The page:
New Economics Papers
on Collective Decision-Making
Issue of 2011‒12‒19
six papers chosen by

  1. Election inversions, coalitions and proportional representation: Examples from Danish elections By Kurrild-Klitgaard, Peter
  2. Enfranchisement and Representation: Italy 1909-1913 By Valentino Larcinese
  3. Optimal Districting with Endogenous Party Platforms By E Bracco
  4. Democratization and Civic Capital in Italy By Luigi Guiso; Paolo Pinotti
  5. The Electoral Consequences of Large Fiscal Adjustments By Alberto F. Alesina; Dorian Carloni; Giampaolo Lecce
  6. The Effects of Board Characteristics on Loan Covenants: An Empirical Analysis By Sugato Chakravarty; Leann G. Rutherford

  1. By: Kurrild-Klitgaard, Peter
    Abstract: When collective choices are made in more than one round and with dif¬ferent groups of decision-makers, so-called election inversions may take place, where each group have different majority outcomes. We identify two ver¬sions of such compound majority paradoxes specifically, but not ex¬clu¬si¬ve¬ly, relevant for systems of proportional representation with governing coalitions: The “Threshold Paradox” and the “Federal Paradox”. The empirical relevance of the two paradoxes is illustrated with examples from three Danish elections (1971, 1990, 2011), where a majority of the voters voted for one bloc of parties but where a majority of the seats fell to another.
    Keywords: Social choice; voting paradoxes; electoral systems; election inversions
    JEL: D71 D72
    Date: 2011–12
  2. By: Valentino Larcinese
    Abstract: This paper presents evidence on the consequences of the 1912 introduction of "quasiuniversal" male suffrage in Italy. The reform increased the electorate from slightly less than three million to 8,650,000 and left the electoral rules and the district boundaries unchanged. This allows us to exploit the heterogeneity in enfranchisement rates across electoral districts to identify the causal effects of franchise extension on a number of political outcomes. The reform caused an increase in the vote share of social reformers (Socialists, Republicans and Radicals), together referred to as the Estrema. One standard deviation in the share of newly enfranchised voters over the total number of registered 1913 voters caused an increase of around 2% in votes for Estrema candidates but had no impact on their parliamentary net seat gains. Enfranchisement had also no impact on the parliamentary representation of aristocracy and traditional elites. Other outcomes (the chances of having candidates from the Estrema and the Herfindel-Hirshman index of electoral competition) were also unaffected, with the exception of turnout, which decreased. These findings show that de jure political equalization did not cause major changes to political representation, although the voting choices of the formerly and newly enfranchised citizens differed on average. This apparent puzzle is the consequence of the heterogeneity of the effect across a number of both social and political dimensions. The paper documents elite's effort to minimize the political impact of the reform.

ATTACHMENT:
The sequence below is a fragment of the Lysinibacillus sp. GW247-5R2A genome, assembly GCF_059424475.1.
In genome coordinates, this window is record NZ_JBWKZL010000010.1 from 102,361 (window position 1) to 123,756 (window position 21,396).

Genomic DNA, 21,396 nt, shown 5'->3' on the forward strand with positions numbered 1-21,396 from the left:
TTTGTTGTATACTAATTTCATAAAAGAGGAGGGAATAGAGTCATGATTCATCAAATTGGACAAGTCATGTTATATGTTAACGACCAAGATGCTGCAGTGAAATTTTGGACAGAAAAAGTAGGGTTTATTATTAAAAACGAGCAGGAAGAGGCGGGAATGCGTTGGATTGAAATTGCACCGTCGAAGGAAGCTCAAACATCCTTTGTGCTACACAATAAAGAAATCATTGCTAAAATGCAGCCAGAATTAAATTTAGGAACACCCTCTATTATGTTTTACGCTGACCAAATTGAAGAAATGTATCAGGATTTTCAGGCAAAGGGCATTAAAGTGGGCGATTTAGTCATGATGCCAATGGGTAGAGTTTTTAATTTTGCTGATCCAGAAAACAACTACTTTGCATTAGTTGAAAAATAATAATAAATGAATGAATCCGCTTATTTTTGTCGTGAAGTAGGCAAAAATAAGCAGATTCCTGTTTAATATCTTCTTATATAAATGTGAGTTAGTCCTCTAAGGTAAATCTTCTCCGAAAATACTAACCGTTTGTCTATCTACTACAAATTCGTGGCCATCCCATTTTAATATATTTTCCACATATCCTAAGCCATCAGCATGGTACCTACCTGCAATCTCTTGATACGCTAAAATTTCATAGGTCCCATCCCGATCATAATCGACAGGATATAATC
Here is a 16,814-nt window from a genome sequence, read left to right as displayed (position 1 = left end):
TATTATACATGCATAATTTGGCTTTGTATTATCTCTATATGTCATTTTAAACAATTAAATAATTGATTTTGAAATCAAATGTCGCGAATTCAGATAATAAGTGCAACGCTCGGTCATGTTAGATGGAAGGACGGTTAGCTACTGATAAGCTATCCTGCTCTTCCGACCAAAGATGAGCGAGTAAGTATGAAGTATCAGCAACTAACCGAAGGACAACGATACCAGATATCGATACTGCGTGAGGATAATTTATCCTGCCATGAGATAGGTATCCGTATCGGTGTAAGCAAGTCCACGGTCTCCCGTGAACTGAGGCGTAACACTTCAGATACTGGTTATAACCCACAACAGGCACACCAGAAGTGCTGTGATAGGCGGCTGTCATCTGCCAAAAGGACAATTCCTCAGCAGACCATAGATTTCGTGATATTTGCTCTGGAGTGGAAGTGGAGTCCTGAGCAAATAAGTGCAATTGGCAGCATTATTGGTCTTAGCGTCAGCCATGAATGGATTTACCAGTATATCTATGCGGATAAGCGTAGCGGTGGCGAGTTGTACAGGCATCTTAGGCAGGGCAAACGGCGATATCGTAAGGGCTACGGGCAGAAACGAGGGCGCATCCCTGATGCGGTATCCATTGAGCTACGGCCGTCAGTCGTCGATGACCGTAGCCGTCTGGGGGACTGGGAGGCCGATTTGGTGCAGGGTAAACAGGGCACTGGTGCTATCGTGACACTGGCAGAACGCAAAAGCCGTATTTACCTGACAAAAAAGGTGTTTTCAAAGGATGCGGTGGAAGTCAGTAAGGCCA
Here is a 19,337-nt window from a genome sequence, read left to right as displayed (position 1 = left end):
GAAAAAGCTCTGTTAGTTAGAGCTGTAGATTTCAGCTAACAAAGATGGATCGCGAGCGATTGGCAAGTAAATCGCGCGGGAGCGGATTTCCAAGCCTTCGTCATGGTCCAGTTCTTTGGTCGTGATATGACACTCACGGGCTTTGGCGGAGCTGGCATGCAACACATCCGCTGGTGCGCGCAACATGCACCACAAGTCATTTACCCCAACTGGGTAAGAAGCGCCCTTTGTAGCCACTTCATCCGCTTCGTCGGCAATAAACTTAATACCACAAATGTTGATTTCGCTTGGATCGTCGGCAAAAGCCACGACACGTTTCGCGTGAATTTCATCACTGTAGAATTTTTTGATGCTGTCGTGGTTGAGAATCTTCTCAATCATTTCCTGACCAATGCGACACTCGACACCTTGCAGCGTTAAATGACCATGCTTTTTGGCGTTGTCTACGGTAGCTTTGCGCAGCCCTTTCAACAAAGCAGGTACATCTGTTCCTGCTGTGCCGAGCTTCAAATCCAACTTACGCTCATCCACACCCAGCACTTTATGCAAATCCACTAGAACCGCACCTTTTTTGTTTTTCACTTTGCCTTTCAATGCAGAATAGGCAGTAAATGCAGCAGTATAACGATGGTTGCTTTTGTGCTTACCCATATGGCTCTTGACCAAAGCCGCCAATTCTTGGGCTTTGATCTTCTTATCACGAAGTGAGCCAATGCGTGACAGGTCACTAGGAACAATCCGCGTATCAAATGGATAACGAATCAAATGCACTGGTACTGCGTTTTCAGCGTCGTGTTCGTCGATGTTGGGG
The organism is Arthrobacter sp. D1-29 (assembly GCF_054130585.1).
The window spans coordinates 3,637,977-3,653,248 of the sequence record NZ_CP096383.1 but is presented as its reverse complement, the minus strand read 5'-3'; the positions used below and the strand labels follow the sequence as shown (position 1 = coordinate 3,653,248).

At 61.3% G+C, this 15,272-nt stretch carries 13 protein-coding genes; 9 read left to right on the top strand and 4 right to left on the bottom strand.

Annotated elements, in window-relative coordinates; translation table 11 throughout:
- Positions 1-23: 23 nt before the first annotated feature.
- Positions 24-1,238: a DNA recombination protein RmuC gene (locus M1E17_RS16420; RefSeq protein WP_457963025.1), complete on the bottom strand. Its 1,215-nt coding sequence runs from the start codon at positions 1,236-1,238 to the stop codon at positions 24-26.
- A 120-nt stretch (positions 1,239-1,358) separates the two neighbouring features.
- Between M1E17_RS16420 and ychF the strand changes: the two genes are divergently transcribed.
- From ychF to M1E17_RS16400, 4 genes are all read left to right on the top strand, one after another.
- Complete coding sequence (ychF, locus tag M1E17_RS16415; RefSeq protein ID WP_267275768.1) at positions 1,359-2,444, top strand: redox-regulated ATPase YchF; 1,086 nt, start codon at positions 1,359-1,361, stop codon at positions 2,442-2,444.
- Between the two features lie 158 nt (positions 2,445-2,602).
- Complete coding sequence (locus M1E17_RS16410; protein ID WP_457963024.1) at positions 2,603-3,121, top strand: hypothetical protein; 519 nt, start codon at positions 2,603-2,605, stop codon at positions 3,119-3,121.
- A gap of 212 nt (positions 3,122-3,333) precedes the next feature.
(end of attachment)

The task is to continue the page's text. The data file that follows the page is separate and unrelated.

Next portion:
Keywords: democratization, voting, electoral competition, inequality, swingdistricts, political violence, Vatican, socialism.
    JEL: D3 D7 I25 N33 N34
    Date: 2011–12
  3. By: E Bracco
    Abstract: This paper proposes a theory of socially optimal districting in a legislative-election model with endogenous party platforms. We generalize the model of Coate and Knight (2007), allowing parties to strategically condition their platforms on the districting. The socially optimal districting re ects the ideological leaning of the population, so that parties internalize voters' preferences in their policy platforms. The optimal seat-vote curve is unbiased when voters are risk-neutral, and -contrary to previous findings-biased against the largest partisan group when voters are risk-averse. The model is then calibrated by an econometric analysis of the elections of U.S. State legislators during the 1990s.
    Date: 2011